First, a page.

Saturday, February 15, 2014

The Weather

Okay, so I just happened to look out of one of those windows in the New York City area and the scene of the weather outside looks like something out of a science fiction movie as in that Day After Tomorrow movie that makes me want to Twitter the hash tags #snowpocalypse and #snowmageddon2014. And that #polar vortex hashtag seems to be trending also, as in dang, how long I been gone to where it is now snowing for what seems like the 100th time this week to where there are mounds of snow the sizes of cars and cars are buried in snow as far as the eye can see. And I know I don't really have anything else to blah blog about on this blaghing day today to where I find myself literally blaghing about the weather just for the sake of attempting to maintain content for this blog and my other blog whenever bloggers block possible. And it has snowed so much this season in that coast or the Northeast and even in the South in that country of North America, that cities and counties have run out of road salt and there isn't a shovel to be found in the stores for miles and miles. And one can say it's just winter, and the weather report says that spring is on the way. And then there's David the snow sculpture artist for winter weary New Yorkers. And then there also that Climate Change Is Affecting The Weather Patterns Article with a paragraph that reads:

Governors have declared states of emergencies from Louisiana to New Jersey due to a massive snow and ice storm. A National Weather Service memo calls the storm "an event of historical proportions," identifying it as "catastrophic ... crippling ... paralyzing ... choose your adjective." The storm has already caused at least 13 deaths and left 550,000 without power. We speak to Jeff Masters, director of meteorology at the Weather Underground.

And gee what a headline and photo in this London and New York storms are holding hands over Atlantic and are now combing article. Is there climate change? And the wind is howling. Have a great weather day and more.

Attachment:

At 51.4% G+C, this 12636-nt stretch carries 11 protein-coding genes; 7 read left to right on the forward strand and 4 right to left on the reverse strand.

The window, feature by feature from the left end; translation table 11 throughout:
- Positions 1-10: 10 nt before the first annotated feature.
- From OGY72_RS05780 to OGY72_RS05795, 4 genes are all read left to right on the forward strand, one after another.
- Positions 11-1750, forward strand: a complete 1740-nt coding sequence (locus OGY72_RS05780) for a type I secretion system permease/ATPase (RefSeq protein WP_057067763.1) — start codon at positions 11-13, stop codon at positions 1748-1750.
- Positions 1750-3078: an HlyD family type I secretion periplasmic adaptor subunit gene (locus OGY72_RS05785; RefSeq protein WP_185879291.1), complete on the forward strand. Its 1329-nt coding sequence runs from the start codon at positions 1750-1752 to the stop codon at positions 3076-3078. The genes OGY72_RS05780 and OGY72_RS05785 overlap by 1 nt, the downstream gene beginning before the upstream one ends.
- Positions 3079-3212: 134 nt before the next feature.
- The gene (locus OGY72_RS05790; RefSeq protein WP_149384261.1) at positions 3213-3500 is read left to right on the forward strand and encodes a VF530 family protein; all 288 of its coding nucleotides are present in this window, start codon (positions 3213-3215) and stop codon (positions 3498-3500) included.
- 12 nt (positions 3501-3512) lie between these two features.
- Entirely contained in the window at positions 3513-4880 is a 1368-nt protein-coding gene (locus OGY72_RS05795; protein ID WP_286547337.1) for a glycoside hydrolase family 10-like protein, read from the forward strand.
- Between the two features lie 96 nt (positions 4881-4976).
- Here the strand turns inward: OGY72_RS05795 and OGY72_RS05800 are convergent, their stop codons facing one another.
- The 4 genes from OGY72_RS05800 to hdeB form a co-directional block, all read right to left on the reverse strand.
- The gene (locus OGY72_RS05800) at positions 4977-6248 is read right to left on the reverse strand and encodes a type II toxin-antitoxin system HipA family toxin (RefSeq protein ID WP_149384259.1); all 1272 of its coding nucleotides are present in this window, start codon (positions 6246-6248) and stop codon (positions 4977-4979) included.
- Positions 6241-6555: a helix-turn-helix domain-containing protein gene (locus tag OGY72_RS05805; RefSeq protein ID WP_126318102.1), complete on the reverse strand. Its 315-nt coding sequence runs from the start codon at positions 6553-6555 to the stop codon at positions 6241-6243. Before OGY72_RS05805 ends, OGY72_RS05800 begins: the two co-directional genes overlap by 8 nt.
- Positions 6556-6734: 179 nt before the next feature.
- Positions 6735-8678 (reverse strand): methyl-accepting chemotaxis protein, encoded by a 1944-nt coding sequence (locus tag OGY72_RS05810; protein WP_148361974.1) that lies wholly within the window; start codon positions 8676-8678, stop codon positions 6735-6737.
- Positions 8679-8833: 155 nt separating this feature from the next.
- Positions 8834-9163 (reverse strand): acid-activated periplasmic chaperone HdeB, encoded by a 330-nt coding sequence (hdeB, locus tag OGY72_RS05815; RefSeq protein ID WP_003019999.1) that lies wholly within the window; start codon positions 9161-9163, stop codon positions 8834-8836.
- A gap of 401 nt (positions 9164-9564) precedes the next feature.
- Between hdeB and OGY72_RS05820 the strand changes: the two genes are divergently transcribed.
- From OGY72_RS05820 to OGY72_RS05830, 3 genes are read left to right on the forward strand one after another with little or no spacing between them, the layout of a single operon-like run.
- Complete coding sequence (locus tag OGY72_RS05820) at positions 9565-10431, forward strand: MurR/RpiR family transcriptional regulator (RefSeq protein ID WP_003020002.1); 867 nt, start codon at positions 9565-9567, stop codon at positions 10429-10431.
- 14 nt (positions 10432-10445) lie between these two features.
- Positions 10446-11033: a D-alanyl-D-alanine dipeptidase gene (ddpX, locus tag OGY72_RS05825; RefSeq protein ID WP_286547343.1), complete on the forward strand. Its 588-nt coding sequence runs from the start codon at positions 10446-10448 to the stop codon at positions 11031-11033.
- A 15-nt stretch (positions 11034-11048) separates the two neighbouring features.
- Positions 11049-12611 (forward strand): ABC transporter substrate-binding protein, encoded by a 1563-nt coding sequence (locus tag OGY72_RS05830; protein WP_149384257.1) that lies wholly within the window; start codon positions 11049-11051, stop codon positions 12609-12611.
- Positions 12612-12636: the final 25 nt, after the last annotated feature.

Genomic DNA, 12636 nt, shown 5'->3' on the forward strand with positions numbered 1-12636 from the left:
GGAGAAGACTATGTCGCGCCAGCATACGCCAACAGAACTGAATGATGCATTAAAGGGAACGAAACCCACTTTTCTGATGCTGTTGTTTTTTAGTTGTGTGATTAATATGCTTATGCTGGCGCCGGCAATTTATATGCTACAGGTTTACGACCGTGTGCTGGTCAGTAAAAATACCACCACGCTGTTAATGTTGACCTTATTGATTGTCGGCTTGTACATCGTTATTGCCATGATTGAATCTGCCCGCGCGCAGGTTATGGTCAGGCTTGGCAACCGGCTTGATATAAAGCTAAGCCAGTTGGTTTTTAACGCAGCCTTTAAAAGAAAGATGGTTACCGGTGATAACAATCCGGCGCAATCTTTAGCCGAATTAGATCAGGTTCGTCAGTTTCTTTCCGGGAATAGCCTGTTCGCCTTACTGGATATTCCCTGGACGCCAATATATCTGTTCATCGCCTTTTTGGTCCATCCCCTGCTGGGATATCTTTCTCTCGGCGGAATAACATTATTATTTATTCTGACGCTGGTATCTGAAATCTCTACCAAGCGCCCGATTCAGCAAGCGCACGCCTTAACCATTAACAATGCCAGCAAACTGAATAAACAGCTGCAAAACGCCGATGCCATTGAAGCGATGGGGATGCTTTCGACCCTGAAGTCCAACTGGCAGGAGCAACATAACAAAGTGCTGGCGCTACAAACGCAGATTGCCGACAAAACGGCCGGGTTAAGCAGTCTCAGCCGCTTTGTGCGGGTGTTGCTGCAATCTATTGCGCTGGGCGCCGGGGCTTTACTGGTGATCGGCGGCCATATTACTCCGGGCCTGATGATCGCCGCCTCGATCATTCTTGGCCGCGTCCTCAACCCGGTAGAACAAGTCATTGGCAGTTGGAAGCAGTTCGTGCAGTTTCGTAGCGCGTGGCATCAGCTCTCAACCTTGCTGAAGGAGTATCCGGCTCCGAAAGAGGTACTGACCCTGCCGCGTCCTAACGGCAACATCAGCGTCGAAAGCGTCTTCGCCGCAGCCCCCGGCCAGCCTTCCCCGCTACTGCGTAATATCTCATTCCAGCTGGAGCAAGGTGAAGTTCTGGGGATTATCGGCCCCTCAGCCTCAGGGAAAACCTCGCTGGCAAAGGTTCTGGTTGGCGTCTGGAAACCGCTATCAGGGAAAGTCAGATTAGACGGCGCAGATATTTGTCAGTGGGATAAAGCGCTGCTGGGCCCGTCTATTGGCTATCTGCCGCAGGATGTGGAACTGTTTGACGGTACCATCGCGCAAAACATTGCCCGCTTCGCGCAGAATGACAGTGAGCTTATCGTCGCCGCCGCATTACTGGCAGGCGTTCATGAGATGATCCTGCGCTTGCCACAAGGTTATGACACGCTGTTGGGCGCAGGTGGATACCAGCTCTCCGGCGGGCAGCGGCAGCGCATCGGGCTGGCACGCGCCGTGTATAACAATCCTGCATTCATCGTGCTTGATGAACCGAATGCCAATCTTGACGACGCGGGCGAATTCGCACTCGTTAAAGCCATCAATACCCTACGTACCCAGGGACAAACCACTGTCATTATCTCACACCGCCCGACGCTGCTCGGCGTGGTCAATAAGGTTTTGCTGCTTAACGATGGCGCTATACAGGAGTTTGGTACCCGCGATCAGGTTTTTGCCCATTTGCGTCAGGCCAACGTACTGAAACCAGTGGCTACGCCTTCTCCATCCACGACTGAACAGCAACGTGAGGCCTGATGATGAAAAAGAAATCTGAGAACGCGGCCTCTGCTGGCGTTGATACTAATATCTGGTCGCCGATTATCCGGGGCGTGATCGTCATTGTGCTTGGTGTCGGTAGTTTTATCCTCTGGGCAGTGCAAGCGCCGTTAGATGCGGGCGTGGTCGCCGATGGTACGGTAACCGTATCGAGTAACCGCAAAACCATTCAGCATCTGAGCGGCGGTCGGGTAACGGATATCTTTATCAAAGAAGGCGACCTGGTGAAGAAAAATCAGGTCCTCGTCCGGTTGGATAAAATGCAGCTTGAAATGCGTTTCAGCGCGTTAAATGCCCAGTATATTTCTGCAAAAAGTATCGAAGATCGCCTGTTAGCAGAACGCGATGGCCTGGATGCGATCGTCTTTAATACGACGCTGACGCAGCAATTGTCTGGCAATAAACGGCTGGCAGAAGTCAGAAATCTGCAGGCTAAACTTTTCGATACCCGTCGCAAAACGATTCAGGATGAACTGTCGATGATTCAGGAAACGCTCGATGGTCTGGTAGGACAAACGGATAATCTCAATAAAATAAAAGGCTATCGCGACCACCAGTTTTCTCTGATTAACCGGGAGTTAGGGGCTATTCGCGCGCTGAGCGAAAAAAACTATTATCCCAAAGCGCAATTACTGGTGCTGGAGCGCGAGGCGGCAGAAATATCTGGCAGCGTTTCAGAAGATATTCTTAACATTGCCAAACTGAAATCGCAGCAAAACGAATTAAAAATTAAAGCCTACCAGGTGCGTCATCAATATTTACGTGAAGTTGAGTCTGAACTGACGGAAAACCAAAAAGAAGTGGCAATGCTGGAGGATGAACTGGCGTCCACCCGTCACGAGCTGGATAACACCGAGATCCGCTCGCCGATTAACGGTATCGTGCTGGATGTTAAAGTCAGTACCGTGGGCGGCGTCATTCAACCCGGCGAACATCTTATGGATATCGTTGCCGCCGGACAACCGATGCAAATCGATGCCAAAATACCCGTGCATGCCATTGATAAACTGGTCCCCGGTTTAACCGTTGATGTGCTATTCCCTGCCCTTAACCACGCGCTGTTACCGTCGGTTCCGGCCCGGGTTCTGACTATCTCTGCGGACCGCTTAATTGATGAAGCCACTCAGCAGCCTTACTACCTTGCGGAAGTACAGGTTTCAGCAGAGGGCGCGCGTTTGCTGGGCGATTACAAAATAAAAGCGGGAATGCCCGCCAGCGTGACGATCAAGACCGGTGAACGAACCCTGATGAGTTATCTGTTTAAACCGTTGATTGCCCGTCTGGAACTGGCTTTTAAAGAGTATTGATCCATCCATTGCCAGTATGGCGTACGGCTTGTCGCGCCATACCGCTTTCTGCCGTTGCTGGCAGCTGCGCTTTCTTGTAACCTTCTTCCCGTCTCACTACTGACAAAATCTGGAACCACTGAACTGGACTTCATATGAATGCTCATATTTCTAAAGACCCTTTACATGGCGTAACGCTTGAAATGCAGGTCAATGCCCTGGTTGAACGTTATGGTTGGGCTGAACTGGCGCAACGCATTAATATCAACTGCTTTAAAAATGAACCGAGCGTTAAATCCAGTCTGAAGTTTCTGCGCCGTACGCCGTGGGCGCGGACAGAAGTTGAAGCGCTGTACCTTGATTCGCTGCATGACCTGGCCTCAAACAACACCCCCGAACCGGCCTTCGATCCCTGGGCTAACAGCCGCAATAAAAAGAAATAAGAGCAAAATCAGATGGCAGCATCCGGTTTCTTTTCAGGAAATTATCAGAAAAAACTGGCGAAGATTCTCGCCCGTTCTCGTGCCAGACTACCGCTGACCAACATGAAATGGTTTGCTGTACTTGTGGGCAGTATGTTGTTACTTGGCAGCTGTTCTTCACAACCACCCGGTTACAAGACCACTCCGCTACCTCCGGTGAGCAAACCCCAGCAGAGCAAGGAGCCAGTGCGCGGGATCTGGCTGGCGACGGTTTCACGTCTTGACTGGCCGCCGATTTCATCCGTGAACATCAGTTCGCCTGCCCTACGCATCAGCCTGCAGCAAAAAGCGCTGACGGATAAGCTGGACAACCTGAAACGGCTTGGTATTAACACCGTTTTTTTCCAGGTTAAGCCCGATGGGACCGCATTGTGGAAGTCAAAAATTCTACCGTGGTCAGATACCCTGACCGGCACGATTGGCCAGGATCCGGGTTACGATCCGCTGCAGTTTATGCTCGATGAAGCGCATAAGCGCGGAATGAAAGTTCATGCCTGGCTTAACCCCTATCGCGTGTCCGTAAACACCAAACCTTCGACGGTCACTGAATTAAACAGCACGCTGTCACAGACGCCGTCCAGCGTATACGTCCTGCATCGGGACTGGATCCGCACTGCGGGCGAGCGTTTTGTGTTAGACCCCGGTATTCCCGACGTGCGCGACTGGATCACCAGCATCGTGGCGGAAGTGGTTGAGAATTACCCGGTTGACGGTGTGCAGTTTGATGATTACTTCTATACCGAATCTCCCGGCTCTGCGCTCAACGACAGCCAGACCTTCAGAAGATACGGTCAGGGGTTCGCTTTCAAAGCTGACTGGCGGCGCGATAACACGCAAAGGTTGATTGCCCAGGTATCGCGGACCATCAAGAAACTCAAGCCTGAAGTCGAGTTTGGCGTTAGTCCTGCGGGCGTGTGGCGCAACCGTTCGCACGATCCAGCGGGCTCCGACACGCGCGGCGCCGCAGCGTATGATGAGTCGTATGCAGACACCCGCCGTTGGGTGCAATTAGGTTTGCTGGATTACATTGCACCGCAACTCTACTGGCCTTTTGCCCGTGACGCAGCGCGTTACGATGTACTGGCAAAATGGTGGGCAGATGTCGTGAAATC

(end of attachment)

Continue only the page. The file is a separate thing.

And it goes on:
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Sunday, February 2, 2014

The Worst Part Of Censorship Is

And on this day finds itself another one of those Sundays that has rolled around, the Sabbath, the day of rest, the day of God, or is that Saturday.  And yet I find myself blaghing away for some reason. And I am not sure if I have blaghed about the topic of censorship or even discrimination, on this blog before, as I would have to search this blog to see, and that's if it would even appear and has not been censored. And with a website name called "No Police State" versus "Pro Police State", that name of a website surely finds itself entertaining the subject of censorship every so often in a conservative, patriotic or traditional world, or whatever you may want to call it, even in the age of digital and social media where transparency and alternative voices have a better chance of reaching the light. And so I decided to post some of those images in internetland of those "The Worst Part of Censorship Is XXXXXX XXXXX" images. And an interesting article that I came across in internetland regarding that topic of censorship, The Worst Part of Censorship...., reads as follows. And what, if anything, does this have to do with a No Police State. Have a great day of the sun and more.